A film with a six-figure budget about Minister for National Defence Tea Banh’s life growing up during the Kingdom’s turmoil in the 60s will begin its three-month filming process in October, aiming to bring the deputy prime minister’s story to the international stage.
Titled Chun Del Trov Ke Banh (Man Who Was Shot), the film is based on the true story of Banh’s challenging early life experiences.
Banh told The Post during a telephone interview: “This story, Man Who Was Shot, was first written as a book by General Nem Sowath. Many people who read the book asked me if they could make it into movie.
“Previously, I rejected their requests. But just a few years ago, a company contacted my son with a proper proposal and an artist’s portfolio, so I agreed. After a few years of pre-production, the movie has just announced it will start production.”
Banh, whose former name is Tea Sangvan, said he hoped his story would inspire young Cambodians to be brave and patriotic.
“The story that will be used for filming cannot reflect everything I’ve been through. They [the producers] chose only the important parts, especially the scene when I was arrested and shot. I cannot say how successful it is in portraying my life from 52 years ago because it has just started to be produced,” he said.
Produced by Banh’s sons, Tea Seiha, Tea Sayam and Bou Panha, the film will shed light on his experiences in 1965 in his hometown in Koh Kong province’s Toul Kaki commune.
Filming will also be conducted in what were conflict hotspots during the Cambodian civil war from 1968-75, including Phnom Penh and Kampong Speu, Kampot and Kampong Som (now Preah Sihanouk) provinces.
One of the film’s most important scenes depicts Banh’s arrest and attempted execution at Koh Kong province’s Koh Andet mountain. After being shot, Banh survived and ran from his captors, covered in blood and living in the forest for several days eating wild fruit.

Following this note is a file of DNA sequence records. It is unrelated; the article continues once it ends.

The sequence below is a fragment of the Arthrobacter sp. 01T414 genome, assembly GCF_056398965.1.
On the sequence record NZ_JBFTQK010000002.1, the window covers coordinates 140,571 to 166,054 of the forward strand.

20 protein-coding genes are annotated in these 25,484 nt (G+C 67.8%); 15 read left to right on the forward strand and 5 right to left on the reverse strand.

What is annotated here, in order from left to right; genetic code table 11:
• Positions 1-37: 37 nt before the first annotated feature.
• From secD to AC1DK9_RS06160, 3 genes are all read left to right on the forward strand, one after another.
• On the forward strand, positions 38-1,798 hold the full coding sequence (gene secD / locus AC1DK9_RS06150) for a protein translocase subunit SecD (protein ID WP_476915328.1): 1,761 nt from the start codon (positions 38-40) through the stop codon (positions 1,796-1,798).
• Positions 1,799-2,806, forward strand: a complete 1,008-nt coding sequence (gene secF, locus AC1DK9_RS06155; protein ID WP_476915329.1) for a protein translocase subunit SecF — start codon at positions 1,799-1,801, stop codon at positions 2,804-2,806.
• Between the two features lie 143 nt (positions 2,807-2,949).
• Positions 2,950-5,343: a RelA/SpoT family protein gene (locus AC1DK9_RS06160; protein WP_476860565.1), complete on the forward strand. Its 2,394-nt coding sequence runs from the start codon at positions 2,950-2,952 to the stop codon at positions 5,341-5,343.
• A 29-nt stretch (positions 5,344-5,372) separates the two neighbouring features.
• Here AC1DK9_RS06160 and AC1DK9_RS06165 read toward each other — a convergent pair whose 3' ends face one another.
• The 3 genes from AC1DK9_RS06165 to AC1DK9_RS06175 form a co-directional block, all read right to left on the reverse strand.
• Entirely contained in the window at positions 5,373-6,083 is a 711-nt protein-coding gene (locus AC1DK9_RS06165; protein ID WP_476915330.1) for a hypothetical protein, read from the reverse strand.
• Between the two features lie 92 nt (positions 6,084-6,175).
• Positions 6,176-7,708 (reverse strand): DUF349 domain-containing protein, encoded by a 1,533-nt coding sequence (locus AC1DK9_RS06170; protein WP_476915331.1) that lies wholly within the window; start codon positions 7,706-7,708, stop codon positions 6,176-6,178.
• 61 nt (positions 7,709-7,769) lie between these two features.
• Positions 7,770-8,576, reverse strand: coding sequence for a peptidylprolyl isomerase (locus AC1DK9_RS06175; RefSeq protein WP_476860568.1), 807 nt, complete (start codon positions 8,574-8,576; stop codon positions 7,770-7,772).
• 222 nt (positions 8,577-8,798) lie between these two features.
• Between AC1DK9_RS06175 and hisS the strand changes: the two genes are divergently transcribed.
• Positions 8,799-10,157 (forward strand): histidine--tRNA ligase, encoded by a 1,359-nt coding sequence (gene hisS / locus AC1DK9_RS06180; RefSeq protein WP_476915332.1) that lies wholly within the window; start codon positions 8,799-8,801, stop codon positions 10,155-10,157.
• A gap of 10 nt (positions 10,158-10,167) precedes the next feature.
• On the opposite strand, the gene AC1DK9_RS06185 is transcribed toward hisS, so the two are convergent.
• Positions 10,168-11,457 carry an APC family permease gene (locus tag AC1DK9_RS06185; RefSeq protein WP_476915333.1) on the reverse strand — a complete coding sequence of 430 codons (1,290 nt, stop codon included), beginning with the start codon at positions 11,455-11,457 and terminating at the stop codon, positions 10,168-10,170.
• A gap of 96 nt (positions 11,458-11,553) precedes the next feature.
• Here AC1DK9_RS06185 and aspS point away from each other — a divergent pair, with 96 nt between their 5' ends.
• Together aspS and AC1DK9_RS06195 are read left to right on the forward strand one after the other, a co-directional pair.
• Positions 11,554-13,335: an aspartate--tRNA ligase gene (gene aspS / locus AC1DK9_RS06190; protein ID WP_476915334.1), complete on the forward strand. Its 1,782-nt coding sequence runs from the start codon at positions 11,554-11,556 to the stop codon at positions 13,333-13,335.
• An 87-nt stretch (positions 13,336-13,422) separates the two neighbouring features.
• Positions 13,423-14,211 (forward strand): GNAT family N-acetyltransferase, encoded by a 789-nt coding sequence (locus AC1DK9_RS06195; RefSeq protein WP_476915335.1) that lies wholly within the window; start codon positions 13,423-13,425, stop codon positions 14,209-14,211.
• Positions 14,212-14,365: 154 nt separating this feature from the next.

The film’s director Kham Phouri has been working on the storyboard and script since November last year.
“Now we are busy with a storyboard and workshop to train our performing artists, specifically in how to act as a medic and soldier from the past. We also need to train some actors in the ancient Khmer martial art Bokator,” he said.
“After the training and workshop, the production team will start filming, and that can take between two to three months. We plan to finish filming at the end of this year.”
Actor Nou Ouksaphea will play Tea Sangvan (the young Banh) and actress Sim Sreynich will play comrade Tao Toeurn, Banh’s wife.
Among the 100 people featuring in the film is actress Sveng Socheata, who starred in Angelina Jolie’s 2017 blockbuster First They Killed My Father.
“This movie is one of the biggest for this year. It will start filming in October. During filming, we might have to close the post office [in Phnom Penh] for a short time and other settings that we are meticulously transforming back to scenes from the past. We want to focus on every detail to perfection. It’ll be a big hit when it premieres nationwide and it will appear in the international film market,” said actor Soun Piseth, who also stars in the film.
“The cost for the setting, props, furniture, vehicles and everything is very high. We have to make sure it looks like the 1960s. To make it look realistic, we have to spend $1 million.”
Piseth is also composing an original soundtrack for the film.
“I have two jobs in this movie. After the filming is finished, I will start composing the music. The theme music will be a mix of traditional instruments and an orchestra. It will be an exciting time in the next three months as I compose and write the music.”
The film’s release date is yet to be announced.
Additional Reporting by Mech Dara